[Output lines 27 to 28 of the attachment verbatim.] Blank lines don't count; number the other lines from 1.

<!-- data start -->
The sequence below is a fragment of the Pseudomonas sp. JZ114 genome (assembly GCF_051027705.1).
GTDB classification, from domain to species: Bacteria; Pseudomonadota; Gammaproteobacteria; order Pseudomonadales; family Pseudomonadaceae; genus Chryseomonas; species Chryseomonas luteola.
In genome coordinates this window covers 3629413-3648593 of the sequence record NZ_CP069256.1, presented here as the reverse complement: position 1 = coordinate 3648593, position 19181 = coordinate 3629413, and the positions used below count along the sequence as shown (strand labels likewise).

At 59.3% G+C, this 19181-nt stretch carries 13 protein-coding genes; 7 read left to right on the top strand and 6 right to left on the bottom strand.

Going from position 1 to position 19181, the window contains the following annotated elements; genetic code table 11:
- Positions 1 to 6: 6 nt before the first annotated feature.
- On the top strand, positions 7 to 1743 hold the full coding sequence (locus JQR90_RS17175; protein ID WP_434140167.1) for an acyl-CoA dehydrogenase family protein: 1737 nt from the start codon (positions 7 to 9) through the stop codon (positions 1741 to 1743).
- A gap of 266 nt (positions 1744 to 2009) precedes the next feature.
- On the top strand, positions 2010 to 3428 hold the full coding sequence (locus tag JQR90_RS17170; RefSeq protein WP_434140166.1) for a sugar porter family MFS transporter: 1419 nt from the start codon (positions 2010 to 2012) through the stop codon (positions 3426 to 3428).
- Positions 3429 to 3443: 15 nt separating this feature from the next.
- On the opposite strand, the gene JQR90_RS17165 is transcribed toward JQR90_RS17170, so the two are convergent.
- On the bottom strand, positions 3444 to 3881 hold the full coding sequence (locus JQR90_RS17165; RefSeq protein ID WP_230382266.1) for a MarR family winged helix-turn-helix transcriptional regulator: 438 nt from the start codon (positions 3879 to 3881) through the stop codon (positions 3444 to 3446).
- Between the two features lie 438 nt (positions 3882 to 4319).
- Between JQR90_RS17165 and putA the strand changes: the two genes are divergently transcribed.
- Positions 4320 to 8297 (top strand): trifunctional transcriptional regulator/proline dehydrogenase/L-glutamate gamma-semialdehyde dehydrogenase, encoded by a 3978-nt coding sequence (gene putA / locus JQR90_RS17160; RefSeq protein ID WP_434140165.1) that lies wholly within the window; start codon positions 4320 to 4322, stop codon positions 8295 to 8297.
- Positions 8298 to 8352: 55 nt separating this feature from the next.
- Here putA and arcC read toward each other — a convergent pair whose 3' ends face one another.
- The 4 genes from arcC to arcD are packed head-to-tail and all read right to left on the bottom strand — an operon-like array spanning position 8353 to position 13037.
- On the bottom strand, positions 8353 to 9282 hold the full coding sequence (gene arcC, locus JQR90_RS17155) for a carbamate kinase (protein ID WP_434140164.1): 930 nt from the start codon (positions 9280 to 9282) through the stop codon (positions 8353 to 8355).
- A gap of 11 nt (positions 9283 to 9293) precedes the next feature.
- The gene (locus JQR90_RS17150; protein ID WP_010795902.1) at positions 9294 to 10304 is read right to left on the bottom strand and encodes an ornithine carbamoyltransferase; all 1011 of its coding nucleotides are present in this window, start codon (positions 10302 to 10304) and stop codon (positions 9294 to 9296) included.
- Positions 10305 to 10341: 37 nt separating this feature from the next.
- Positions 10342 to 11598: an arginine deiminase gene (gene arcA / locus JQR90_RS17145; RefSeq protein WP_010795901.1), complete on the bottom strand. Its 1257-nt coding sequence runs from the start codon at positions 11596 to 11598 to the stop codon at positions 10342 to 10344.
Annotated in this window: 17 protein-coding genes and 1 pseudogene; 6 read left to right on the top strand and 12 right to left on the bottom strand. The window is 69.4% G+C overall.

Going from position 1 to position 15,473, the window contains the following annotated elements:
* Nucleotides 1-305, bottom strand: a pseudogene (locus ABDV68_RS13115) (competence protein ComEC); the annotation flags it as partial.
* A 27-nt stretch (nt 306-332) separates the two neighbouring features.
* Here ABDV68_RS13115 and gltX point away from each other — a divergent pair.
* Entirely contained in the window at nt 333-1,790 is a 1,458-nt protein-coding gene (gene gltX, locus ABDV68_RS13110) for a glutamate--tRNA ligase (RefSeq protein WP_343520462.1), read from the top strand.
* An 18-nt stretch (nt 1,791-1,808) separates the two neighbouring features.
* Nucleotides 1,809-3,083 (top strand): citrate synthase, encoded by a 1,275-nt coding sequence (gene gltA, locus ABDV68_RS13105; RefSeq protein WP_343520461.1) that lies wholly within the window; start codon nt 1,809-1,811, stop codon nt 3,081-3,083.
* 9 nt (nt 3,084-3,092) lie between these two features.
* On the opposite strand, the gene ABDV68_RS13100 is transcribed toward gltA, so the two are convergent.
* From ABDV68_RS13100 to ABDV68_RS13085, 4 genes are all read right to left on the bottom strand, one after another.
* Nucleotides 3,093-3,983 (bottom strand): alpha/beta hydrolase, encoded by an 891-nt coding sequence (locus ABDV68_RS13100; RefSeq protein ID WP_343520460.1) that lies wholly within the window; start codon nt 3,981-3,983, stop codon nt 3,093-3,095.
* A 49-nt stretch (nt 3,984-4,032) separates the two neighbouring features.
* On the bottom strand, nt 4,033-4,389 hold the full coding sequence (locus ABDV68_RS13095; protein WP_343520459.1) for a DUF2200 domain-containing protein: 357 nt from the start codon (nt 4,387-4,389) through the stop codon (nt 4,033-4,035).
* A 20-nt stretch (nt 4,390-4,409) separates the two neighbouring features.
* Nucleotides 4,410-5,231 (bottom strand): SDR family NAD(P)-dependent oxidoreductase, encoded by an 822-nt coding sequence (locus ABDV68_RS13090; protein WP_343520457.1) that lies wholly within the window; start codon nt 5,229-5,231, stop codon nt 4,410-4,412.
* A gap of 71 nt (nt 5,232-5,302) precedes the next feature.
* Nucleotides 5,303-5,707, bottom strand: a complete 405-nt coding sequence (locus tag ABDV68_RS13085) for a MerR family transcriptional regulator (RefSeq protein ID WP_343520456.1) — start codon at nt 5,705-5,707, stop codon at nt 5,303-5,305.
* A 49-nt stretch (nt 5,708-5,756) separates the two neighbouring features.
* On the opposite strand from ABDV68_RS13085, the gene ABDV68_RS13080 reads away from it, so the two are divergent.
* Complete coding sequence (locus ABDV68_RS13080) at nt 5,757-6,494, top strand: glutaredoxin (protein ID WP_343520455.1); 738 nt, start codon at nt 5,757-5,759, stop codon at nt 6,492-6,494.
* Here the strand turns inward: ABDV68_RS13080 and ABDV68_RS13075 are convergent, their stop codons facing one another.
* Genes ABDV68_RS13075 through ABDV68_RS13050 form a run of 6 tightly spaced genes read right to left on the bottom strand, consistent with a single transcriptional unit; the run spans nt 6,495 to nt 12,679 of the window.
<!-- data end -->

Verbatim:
* A 27-nt stretch (nt 306-332) separates the two neighbouring features.
* Here ABDV68_RS13115 and gltX point away from each other — a divergent pair.